A record total of $390,000 in grants, collected from 496 donors, was awarded by the Palo Alto Weekly this year as part of the 19th annual Holiday Fund, announced at a reception on Monday night, April 29.
Fifty-five local organizations will benefit from the most money raised in the 20 years that the Holiday Fund has existed, Palo Alto Weekly Publisher Bill Johnson said. They will receive grants totaling $380,000, and the remainder will be awarded via scholarships given to graduating high school seniors from Gunn, Palo Alto, Menlo-Atherton and Woodside high schools who have performed exemplary community service work.
Representatives from four of the nonprofits receiving grant money this year -- Silicon Valley FACES, Project We H.O.P.E., Ada's Cafe and The Magical Bridge Playground -- spoke at the reception on Monday night.
Silicon Valley FACES, an organization that runs Camp Everytown, a retreat where high school students of all races go to the Santa Cruz Mountains for three nights and four days to learn about diversity.
"They go there as strangers and they leave at the end of those four days as family," said Executive Director Pat Mitchell.
Mitchell referenced two news stories -- one local, Audrie Potts -- and one national, the Boston bombings, to explain the impact of the work her organization does.
"When you look at those kinds of issues and those kinds of incidents in the community and in our country, those things happen because we do not have relationships with each other," she said. "And FACES is all about relationship building."
The Holiday Fund's $10,000 grant this year will go toward a FACES program that connects with camp alumni from Gunn high school, and ultimately expand the program to the entire Gunn campus, including faculty.
The second speaker, Pastor Paul Bains, runs Project WeHOPE, which stands for We Help Other People Excel. The organization, which runs a homeless shelter in East Palo Alto called The Warming Shelter, provides food, housing and counseling. It received $10,000 from the Holiday Fund this year. The grant will directly help fund the installation of heating and ventilation systems in the shelter.
"It's rough, as we all know, working in a nonprofit arena," Bains said. "But when you get a call from the Palo Alto police that says there's a mother that has a two-year-old daughter and a six-year-old son in the rain over at Cubberley Community Center and you're able to give them a place to stay, it makes it that much rewarding. It makes going through what you're going through all the worthwhile."
Johnson introduced the last two speakers as linked, running organizations that share a common goal of trying to bring badly needed services for disabled people in the area.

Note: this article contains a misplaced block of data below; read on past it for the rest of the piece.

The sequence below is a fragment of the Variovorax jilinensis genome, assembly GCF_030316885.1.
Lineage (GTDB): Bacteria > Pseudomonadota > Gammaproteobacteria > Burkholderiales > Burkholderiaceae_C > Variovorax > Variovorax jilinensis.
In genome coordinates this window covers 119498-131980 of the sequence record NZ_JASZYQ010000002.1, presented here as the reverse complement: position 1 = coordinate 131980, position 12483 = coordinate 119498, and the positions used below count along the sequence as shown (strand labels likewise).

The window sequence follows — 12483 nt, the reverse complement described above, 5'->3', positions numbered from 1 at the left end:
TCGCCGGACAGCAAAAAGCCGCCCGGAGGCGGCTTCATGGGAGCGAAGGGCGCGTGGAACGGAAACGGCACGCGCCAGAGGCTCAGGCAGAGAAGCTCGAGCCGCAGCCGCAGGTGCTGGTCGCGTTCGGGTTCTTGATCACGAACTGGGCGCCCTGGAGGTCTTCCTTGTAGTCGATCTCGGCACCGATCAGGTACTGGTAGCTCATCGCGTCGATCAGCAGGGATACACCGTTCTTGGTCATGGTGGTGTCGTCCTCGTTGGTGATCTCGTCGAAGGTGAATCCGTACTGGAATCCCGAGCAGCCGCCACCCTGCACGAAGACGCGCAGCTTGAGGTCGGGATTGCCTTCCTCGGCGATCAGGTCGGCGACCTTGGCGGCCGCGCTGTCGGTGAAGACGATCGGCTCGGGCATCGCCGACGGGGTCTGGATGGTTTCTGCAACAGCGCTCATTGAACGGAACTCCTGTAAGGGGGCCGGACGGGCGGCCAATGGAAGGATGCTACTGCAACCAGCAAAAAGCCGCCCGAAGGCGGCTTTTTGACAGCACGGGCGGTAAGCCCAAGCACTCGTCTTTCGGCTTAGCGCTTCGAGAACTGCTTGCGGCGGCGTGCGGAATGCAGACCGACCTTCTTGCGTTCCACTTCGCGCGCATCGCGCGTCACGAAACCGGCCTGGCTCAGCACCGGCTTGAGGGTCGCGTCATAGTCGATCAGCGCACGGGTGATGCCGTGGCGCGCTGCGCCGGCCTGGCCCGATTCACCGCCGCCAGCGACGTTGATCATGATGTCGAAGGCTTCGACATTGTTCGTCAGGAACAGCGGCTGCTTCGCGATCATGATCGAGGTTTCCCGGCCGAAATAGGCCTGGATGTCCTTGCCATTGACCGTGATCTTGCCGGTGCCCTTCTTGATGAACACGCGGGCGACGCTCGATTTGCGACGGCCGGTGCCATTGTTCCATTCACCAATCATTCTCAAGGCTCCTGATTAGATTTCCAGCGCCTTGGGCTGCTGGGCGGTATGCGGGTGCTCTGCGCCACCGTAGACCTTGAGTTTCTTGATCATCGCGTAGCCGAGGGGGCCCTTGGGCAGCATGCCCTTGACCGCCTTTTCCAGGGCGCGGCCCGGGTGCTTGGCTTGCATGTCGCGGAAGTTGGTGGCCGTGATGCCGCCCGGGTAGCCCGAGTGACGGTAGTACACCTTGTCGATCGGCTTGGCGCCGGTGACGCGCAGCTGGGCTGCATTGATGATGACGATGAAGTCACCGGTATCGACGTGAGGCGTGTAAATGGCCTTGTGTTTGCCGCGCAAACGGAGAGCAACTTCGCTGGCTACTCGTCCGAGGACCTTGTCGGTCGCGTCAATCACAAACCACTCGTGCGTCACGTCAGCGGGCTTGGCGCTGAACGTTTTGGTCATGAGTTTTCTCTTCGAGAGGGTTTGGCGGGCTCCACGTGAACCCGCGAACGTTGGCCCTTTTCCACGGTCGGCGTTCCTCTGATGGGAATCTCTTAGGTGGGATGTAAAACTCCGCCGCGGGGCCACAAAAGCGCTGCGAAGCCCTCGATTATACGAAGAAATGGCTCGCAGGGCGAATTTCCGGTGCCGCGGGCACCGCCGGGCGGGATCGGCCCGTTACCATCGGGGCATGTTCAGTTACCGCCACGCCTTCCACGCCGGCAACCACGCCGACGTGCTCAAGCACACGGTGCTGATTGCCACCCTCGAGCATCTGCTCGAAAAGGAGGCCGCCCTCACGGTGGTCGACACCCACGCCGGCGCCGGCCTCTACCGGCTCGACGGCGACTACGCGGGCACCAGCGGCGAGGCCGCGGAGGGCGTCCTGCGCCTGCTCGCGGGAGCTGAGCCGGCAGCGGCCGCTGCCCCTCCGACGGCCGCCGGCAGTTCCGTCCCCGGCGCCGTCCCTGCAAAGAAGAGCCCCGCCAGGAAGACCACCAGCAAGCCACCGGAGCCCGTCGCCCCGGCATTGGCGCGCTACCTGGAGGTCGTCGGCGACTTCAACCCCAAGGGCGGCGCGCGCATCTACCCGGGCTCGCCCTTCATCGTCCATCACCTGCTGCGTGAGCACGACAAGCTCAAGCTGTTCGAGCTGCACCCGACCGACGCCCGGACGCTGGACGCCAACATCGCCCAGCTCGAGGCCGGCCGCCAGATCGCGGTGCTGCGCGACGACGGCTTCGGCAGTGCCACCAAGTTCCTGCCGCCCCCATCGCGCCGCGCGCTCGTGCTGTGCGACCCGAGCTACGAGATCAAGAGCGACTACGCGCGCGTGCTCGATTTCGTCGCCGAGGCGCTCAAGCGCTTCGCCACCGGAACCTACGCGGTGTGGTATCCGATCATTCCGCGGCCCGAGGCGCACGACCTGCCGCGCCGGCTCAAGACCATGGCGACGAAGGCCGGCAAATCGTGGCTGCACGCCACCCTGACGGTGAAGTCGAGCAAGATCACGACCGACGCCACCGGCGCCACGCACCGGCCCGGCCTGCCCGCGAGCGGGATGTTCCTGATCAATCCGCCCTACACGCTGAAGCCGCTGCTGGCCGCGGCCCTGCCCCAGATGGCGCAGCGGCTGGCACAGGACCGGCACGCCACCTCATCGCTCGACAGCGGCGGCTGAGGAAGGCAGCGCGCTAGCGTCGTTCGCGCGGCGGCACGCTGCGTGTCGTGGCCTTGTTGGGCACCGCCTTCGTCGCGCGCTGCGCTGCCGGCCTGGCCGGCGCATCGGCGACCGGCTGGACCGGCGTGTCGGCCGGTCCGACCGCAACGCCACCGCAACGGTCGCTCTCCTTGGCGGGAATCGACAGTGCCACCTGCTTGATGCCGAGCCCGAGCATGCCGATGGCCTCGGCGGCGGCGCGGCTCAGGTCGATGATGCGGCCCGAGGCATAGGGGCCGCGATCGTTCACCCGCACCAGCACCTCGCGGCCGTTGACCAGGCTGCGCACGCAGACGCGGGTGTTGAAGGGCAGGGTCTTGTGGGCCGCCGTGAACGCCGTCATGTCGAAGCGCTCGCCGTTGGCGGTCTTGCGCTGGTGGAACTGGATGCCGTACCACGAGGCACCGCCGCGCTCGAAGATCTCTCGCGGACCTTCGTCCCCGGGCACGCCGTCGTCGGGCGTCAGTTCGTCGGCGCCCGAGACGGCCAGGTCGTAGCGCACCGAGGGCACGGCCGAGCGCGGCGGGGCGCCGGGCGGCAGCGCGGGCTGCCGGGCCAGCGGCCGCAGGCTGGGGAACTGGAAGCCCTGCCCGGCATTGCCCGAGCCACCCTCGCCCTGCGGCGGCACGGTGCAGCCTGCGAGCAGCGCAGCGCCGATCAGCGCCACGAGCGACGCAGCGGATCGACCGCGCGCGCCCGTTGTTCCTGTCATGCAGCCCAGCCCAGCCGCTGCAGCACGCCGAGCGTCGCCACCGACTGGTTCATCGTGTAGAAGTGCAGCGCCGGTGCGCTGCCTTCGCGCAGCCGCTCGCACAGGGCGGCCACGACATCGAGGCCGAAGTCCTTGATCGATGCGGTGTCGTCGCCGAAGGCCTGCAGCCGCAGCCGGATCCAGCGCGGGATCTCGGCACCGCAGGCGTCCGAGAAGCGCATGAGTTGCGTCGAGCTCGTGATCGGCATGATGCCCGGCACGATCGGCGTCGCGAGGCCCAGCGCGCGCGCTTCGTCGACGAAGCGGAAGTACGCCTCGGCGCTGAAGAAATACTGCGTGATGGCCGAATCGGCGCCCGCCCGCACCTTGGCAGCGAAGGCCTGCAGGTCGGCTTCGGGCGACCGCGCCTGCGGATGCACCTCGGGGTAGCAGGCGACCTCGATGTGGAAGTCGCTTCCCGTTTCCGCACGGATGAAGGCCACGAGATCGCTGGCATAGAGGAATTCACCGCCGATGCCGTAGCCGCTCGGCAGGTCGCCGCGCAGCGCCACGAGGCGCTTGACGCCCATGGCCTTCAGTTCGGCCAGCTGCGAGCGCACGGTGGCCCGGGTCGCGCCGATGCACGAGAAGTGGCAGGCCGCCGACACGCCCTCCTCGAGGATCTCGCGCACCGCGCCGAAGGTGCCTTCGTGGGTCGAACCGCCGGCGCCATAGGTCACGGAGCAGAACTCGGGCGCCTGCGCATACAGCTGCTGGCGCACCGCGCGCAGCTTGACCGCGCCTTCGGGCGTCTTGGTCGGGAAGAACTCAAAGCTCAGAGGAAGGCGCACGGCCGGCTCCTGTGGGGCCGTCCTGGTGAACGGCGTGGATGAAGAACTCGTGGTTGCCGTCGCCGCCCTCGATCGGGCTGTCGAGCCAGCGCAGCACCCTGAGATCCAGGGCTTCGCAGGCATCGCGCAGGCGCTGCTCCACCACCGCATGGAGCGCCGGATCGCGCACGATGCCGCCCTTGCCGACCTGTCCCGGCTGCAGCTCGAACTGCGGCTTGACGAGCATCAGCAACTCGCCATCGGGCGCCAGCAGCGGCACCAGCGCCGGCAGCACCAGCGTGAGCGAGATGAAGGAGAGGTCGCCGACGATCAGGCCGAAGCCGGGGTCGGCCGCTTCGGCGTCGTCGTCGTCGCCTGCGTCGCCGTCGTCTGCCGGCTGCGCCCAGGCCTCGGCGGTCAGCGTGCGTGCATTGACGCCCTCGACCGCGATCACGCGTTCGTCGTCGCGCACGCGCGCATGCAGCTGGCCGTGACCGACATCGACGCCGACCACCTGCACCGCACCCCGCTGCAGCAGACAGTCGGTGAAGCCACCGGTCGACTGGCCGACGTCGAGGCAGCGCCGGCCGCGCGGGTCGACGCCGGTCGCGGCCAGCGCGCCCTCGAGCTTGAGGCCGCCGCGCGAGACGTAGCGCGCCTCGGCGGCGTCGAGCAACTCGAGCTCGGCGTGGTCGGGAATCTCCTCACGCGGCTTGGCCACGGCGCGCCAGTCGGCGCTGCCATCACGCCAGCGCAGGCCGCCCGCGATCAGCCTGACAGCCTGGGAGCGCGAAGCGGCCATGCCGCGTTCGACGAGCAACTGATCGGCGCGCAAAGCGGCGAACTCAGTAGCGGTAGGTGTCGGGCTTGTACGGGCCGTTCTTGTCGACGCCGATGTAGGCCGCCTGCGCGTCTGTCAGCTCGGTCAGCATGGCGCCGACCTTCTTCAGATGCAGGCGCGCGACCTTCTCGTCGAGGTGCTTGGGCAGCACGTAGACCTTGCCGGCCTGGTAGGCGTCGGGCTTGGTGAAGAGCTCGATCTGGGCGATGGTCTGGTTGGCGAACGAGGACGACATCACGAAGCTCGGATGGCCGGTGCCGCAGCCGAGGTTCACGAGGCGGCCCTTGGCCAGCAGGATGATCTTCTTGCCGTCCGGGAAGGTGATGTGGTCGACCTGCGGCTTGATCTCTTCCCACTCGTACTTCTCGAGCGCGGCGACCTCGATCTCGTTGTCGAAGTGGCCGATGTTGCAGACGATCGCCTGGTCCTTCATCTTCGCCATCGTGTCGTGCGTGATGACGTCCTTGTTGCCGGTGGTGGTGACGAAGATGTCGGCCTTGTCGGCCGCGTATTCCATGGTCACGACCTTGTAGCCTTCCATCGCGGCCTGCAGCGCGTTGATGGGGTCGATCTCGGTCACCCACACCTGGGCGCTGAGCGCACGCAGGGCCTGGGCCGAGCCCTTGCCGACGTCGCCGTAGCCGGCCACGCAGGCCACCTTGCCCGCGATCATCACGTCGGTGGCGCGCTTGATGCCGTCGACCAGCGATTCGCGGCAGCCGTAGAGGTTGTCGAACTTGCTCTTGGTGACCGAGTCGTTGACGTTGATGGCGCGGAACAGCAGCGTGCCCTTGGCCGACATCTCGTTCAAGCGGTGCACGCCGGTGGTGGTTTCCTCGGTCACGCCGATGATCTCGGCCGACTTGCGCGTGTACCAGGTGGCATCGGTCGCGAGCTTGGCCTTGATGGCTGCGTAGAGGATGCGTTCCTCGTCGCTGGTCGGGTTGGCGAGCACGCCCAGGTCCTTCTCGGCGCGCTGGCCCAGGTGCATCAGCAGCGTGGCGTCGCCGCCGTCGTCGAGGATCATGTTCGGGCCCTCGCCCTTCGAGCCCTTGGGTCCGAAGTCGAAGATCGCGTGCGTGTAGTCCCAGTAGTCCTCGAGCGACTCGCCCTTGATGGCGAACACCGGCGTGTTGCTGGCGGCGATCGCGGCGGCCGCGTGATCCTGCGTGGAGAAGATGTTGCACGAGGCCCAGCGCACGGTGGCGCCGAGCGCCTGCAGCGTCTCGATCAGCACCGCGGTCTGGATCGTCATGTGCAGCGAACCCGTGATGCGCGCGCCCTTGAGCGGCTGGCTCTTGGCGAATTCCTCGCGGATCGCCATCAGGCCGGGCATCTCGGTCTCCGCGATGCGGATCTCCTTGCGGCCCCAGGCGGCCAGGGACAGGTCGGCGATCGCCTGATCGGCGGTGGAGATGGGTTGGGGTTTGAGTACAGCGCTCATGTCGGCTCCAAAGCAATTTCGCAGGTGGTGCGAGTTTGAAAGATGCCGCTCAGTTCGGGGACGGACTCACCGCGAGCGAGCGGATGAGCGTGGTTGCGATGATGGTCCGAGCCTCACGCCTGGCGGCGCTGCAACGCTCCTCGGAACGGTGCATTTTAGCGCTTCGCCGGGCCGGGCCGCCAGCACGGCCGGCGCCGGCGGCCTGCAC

Both organizations -- Ada's Cafe and The Magical Bridge Playground -- received the largest Holiday Fund grants, each getting a total of $25,000.
Kathleen Foley-Hughes of Ada's Cafe, a cafe that will employ disabled young adults alongside community teens in the Mitchell Park Community Center, explained the organization's model and vision her disabled son, Charlie, and two other Ada's employees standing next to her.
"Ada's is about giving jobs to people that are a truly underrepresented part of our community," she said. "The unemployment rate for people with disabilities is 80 percent. So that's our mission."
The second organization that focuses on disabled services is The Magical Bridge Playground, which aims to design and build a new kind of playground that will serve all children, those with and without disabilities.
Olenka Villareal, the organization's founding board member and president of Friends of the Magical Bridge Playground, spoke about her disabled daughter.
"I realize there's not a single park where she can really truly play safely. So we want to change the playing field -- literally."
The park is designed "with everybody in mind," Villareal said. She also brought an example of one playground apparatus -- a technologically advanced, interactive musical zone that responds to touch with instrumental sounds and lights.
Villareal added that the Holiday Fund's $25,000 grant will actually amount to a $50,000 investment, as the organization will receive a matching grant from the Peery Foundation.
The Peery Foundation, along with the Packard, Hewlett and Arrillaga Foundations, all made large donations to the Holiday Fund this year.
The Packard Foundation, inspired by an anonymous $100,000 donation given by a Palo Alto family for the second year in a row, upped their support to $50,000.
The Palo Alto Weekly Moonlight Run & Walk, held in September, also raised $29,000. Johnson recognized the run's corporate sponsors for their support: the Palo Alto Medical Foundation, the Wilson Sonsini Goodrich and Rosati Foundation, Lyfe Kitchen and Hewlett-Packard.
The Silicon Valley Community Foundation, which is the second largest community foundation in the country, also supports the Holiday Fund. The foundation helps to process all donations made, generate the grants and handle administrative costs, enabling 100 percent of the money raised to be distributed to grantees, Johnson said.
View the full list of recipients.